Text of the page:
Anti-counterfeit ink tech bags Australian government funding

Researchers at Macquarie University in Australia have been awarded almost A$450,000 (nearly $300,000) in funding for their work on security ink that can be applied to just about any material.

The grant from the Australian Research Council (ARC) is for security inks based on lanthanide-doped nanomaterials, that the developers say can be applied to metal, glass, plastic, paper and potentially other surfaces.

The ink technology developed by the Macquarie team – led by Prof Jim Piper of the university’s nanoscale biophotonics unit – exploits differing decay rates in the nanoparticles to generate a unique signature that they claim cannot be re-engineered.

The inks be coded in four dimensions, introducing a time element that differentiates them from currently-used security inks, according to the researchers. They are also codable and can be provided with a unique identification that creates a link between the physical and digital domains.

Macquarie University is collaborating on the project with privately-held Australian company MOS technologies Pty – part of Chinese group GMKW which specialises in industrial traceability and vision guided robotics.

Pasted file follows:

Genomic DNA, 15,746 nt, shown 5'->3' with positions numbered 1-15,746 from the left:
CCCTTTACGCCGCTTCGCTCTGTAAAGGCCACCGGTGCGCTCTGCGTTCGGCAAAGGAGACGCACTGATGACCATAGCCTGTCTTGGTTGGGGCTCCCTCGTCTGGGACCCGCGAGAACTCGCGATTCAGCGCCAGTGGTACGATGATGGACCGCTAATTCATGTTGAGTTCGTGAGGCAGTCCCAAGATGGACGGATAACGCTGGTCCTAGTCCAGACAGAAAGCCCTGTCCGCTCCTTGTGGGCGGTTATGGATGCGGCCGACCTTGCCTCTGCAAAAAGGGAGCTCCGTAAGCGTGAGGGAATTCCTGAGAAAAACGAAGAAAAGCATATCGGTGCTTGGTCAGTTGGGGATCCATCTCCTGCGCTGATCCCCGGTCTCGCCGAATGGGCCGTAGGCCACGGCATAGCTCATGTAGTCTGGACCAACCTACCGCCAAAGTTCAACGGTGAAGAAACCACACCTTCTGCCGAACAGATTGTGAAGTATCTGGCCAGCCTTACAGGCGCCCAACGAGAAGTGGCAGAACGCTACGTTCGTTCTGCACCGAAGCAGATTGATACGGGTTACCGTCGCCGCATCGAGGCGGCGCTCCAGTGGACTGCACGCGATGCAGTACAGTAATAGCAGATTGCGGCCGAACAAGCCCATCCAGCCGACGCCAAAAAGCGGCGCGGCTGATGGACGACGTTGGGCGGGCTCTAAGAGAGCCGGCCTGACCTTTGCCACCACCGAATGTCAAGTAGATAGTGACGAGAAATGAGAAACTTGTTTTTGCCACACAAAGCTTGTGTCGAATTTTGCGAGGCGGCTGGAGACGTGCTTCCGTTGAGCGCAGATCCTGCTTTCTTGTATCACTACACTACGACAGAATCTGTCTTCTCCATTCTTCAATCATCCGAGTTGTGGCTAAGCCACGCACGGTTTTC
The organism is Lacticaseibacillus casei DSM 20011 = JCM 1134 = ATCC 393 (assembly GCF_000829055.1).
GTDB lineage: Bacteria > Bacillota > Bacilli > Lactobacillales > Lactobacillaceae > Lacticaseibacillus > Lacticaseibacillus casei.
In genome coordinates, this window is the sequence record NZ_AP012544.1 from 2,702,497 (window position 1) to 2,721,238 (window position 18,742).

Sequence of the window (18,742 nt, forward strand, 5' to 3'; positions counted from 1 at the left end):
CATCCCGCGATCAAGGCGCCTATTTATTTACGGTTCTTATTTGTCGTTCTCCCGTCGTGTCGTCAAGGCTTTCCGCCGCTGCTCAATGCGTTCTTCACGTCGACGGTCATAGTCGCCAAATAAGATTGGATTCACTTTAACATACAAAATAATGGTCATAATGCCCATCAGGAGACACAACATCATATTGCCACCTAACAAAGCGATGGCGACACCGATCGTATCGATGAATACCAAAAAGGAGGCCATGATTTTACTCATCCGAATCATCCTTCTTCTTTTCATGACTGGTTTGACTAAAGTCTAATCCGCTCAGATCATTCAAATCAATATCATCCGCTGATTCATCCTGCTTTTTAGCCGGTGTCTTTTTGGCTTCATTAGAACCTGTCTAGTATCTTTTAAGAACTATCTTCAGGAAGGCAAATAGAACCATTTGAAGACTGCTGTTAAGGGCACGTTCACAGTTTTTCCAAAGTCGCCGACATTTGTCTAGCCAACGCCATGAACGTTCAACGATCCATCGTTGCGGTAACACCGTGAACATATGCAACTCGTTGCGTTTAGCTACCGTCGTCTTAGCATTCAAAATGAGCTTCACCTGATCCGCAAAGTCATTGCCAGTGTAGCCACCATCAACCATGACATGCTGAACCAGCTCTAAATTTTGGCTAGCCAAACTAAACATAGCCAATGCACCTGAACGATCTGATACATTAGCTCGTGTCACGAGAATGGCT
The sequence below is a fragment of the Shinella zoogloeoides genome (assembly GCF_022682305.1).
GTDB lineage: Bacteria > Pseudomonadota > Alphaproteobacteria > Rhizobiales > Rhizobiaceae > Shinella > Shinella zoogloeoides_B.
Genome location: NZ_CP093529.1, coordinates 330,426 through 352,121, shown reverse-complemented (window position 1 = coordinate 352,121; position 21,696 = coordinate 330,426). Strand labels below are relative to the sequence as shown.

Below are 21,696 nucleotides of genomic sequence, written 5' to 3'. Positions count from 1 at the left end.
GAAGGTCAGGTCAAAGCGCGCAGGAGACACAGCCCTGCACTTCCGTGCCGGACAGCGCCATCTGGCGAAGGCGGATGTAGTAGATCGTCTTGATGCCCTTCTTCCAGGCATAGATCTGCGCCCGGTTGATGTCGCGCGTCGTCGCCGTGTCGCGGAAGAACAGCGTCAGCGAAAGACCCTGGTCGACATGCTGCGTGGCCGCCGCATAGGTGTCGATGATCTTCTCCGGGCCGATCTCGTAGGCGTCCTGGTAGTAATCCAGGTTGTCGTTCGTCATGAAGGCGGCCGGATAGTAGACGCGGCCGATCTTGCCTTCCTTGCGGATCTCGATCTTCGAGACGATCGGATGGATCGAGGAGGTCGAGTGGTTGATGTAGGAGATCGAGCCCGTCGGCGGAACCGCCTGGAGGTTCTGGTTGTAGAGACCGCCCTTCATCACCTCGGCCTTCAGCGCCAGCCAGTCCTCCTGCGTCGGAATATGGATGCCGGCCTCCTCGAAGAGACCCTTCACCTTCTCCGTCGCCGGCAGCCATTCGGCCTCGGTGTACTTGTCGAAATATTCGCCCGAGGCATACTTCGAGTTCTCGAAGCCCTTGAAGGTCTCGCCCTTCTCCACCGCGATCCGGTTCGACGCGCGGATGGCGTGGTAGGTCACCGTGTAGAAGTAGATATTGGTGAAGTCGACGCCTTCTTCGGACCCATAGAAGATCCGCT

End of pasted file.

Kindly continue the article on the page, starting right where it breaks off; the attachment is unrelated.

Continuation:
The inks can be embedded directly into physical products or onto their labels, and read using a reader similar to a supermarket barcode scanner, according to Piper. Unlike most devices used in this way at the moment, it uses infrared rather than ultraviolet light to make the ink glow.

“When the scanner hits the ink with an invisible laser beam, the particles get excited and glow. When the laser is switched off, the glow starts to fade, and it’s the fading that is timecoded,” he explains.

“The scanner can also be programmed remotely to pick up specific features of the label as required.”

Macquarie University says the tech could be used for legal documents such as ID, travel and qualification papers, as well as medical and pharmaceutical products, food and beverage products, and luxury goods.

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